A young continent ruled and ruined by the old

When I was a boy they told me  “you can’t understand this because you are a kid it will come to you once you grow which was an indication the¨ wisdom and ages are parallel”. This is something I no longer believe in as I pen down this letter to the youth of Africa.

Africa has the youngest population of any region, with a median age of 20 – roughly a decade less than the global figure. All but one of the 20 countries with the lowest median ages are in Africa, as reported by Pewresearch (2020).  

According to Quartz Africa, Africa is the world’s youngest continent, with 60% of the Africa’s population under 25. The African continent is significantly young. Countries such as Niger are 15 years old median, while Uganda is 15.5 years old. The United States averages 38,1 in comparison, 40,5 in the United Kingdom and 47 in Germany (Adegoke,2017).

So why is a continent with perhaps the most vibrant population the poorest? Ladies and gentlemen, I introduce to you the “famous” leaders of the continent. In Africa, something is unmistakably common: the ageing and long-term leaders of the continent.

President Yoweri Museveni of Uganda seems likely to run for office for a term in 2021. He will be 77 years old then and has been in office for five terms since 1986. The one-time president of the heroic resistance fighter quickly became like an “over-power” that was once stated by Museveni himself as the cause of the slow progress in Africa.

One of the many aspects about the political climate in Uganda is that over 75 % of the population were born after the arrival of Museveni. For a staggering 41 years, the Gabonese Omar Bongo was president when he died at age 73 in 2011.

Hastings Banda was in his late 90s when he was removed from office by force in 1994. Robert Mugabe of Zimbabwe was 93 years, old making him the world’s oldest head of state, only to be replaced by Emmerson Mnangagwa, a 75-year-old onetime loyalist to the ex-president. I do not know if it is pathetic or funny.

Cameroon’s Paul Biya (86) is seeking his 8th term as president and is currently the 2nd longest ruling president. With 37 years of rule over a country with the average population of 21 years, that is an age difference between the president and the people of almost 65 years.

Burkina Faso's President Blaise Compaoré Is Not Even Among Five Longest-Serving  African Presidents
Uganda President Yoweri Kaguta Museveni. He is among Africa’s longest-serving President


A case can be made that these presidents have been in power for far too long and hence power drank and living in their high castles and cannot see below which is also true but not in all cases.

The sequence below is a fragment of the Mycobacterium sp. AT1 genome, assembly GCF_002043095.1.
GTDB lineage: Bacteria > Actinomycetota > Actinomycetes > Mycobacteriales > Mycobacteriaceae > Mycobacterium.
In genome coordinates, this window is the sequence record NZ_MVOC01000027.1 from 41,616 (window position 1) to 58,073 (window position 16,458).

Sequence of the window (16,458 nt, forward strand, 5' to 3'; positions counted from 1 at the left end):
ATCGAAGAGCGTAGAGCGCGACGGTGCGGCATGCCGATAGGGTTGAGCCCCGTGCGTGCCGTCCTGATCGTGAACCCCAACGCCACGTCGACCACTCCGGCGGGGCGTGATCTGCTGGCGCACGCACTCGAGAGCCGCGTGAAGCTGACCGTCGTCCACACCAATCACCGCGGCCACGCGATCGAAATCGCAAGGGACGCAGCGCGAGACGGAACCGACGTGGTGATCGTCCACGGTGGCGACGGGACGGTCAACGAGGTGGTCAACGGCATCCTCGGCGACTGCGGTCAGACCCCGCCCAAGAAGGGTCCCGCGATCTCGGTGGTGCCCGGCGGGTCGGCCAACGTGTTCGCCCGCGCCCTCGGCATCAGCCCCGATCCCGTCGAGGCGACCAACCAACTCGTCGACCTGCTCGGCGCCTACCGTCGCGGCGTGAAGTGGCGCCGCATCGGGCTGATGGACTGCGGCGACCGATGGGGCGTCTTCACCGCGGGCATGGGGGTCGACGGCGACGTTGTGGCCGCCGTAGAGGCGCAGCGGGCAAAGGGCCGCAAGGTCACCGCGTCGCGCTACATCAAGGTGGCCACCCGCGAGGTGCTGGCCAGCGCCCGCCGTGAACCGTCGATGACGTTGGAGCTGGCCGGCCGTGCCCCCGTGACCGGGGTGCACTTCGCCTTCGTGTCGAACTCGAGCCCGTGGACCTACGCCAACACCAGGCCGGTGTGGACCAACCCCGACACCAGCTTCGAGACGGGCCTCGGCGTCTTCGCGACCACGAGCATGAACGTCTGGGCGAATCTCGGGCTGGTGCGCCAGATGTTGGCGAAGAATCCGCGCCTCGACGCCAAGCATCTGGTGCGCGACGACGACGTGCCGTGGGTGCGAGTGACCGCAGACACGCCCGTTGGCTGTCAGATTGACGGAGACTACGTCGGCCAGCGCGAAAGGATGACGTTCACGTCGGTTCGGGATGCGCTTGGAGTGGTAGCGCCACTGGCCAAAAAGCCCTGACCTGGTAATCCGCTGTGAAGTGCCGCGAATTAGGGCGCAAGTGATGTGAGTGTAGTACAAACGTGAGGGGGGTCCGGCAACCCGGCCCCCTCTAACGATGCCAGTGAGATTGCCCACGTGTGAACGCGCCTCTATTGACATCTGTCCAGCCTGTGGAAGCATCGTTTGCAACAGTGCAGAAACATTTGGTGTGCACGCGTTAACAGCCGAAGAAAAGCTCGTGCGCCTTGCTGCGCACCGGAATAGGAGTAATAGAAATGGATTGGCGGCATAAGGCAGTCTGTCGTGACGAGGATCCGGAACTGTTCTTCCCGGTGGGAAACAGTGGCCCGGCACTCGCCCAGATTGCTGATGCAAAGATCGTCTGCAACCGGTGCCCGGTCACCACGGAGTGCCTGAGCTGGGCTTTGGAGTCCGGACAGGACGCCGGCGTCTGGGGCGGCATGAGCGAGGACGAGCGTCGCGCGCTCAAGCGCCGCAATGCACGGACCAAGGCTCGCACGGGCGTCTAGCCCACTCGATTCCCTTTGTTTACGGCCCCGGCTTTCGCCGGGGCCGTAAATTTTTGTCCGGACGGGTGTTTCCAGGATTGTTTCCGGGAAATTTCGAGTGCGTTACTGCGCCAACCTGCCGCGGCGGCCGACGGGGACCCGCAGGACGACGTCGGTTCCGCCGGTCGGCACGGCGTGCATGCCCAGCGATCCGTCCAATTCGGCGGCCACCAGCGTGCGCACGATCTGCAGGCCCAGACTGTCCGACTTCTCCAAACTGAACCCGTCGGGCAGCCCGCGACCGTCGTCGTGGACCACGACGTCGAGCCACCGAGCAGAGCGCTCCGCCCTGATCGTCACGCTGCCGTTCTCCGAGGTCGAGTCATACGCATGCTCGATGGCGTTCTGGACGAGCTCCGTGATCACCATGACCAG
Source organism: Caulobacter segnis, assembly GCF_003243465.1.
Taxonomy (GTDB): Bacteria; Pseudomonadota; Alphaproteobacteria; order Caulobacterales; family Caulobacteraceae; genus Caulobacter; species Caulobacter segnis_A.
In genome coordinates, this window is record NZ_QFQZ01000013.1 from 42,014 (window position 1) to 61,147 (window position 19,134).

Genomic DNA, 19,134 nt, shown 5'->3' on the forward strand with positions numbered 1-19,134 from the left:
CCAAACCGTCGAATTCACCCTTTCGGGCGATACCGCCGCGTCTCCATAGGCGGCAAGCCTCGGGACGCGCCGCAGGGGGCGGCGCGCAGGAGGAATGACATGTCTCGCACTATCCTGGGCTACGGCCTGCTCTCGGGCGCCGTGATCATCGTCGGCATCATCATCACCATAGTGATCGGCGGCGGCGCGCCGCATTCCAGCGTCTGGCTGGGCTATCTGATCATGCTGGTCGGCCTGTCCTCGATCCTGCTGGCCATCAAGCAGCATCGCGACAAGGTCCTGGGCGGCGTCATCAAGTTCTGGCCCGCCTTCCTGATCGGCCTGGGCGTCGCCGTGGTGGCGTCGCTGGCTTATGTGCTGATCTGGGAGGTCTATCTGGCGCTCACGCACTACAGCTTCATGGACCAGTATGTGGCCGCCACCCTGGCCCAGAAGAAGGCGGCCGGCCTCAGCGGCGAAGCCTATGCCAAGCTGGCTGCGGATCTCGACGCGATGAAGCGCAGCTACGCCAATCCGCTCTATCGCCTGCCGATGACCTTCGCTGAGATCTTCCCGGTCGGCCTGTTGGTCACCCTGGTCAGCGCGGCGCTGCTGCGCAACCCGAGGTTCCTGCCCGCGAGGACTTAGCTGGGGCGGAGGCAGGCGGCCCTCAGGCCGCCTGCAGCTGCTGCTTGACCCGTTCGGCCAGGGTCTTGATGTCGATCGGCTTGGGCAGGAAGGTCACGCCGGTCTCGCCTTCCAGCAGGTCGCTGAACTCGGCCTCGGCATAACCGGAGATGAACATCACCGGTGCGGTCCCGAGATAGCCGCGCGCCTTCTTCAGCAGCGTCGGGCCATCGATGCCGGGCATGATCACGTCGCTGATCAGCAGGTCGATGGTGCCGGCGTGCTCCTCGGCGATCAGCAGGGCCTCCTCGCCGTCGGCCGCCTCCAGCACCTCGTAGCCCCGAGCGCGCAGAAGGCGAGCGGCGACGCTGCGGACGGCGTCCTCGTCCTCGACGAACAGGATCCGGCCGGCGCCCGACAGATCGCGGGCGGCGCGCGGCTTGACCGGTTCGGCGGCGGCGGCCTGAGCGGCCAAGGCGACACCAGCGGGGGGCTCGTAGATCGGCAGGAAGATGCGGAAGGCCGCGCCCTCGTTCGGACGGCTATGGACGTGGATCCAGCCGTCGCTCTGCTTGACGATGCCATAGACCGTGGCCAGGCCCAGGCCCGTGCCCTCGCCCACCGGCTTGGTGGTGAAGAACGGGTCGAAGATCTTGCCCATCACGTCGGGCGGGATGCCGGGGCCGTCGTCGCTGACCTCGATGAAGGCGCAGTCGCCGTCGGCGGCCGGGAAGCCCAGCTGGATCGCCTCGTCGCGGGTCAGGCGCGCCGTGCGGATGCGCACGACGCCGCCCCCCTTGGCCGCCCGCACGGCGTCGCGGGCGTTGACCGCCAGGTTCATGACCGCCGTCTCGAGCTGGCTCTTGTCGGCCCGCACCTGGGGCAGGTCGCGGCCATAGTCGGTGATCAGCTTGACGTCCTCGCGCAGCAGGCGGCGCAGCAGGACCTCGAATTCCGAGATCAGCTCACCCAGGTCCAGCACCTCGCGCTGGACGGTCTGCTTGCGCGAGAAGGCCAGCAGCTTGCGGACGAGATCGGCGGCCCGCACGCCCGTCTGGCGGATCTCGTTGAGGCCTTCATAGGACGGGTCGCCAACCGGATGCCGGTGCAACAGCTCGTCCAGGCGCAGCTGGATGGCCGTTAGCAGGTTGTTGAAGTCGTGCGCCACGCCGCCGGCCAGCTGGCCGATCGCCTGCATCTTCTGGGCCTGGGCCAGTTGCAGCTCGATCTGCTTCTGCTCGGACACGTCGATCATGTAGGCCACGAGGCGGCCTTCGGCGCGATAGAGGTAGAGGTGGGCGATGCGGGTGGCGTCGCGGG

Nigerian’s Buhari 77, presiding over a country with an average population of almost 21 years, exhibited his state of mental ability in handling the recent #endSARSnow protest in the country. Niger has the youngest population in the world. The median age is 15, half of the population in Niger is 14 years or younger.

Niger is one of the poorest countries in the world and the last on the United Nations Human Development Index, even with a makeshift democracy. The average age of the 10 oldest leaders in Africa is 78.5, compared with 52 in the other 10 developed economies of the world.

Africa probably has a relatively limited percentage of younger representatives between 35 and 55 in contrast to other continents. Paradoxically, with a median age of 20, according to the U.N., the continent has the youngest population in the world.

Undoubtedly, the formation of trustworthy and youthful successors also reduced and stifled their longevity in the executive. But it is not completely understanding why Tunisia, Namibia, Liberia, Ghana, and other countries are voting for presidents in their later late years.

This raises the question: are African youth still unable to see how easily their leaders are deciding their destinies, or how the age of their leaders is related to the fortunes of their future?

My opinion is that, the human brain can best be described using the economics theory of diminishing marginal returns. The brain improves from infancy to a peak usually around 65 years and start to decline at a diminishing rate.

It is no surprise the recent increase in youth activism on the continent as it’s their time to rule and to build a future they can live. Indeed, it is the end of an old era of old men. In the words of one of my personal heroes, Dr. Eduardo Chivambo Mondlane of the freedom fighter of Mozambique, I say to the youth of Africa: “aluta continua vitoria e certa”.


NB: Amponsah is a former leader of Ubuntu African students Association and also holds a Master in Economics from the Norwergian University of Life Sciences. He writes in his indivisual capacity.  

Afari Amponsah

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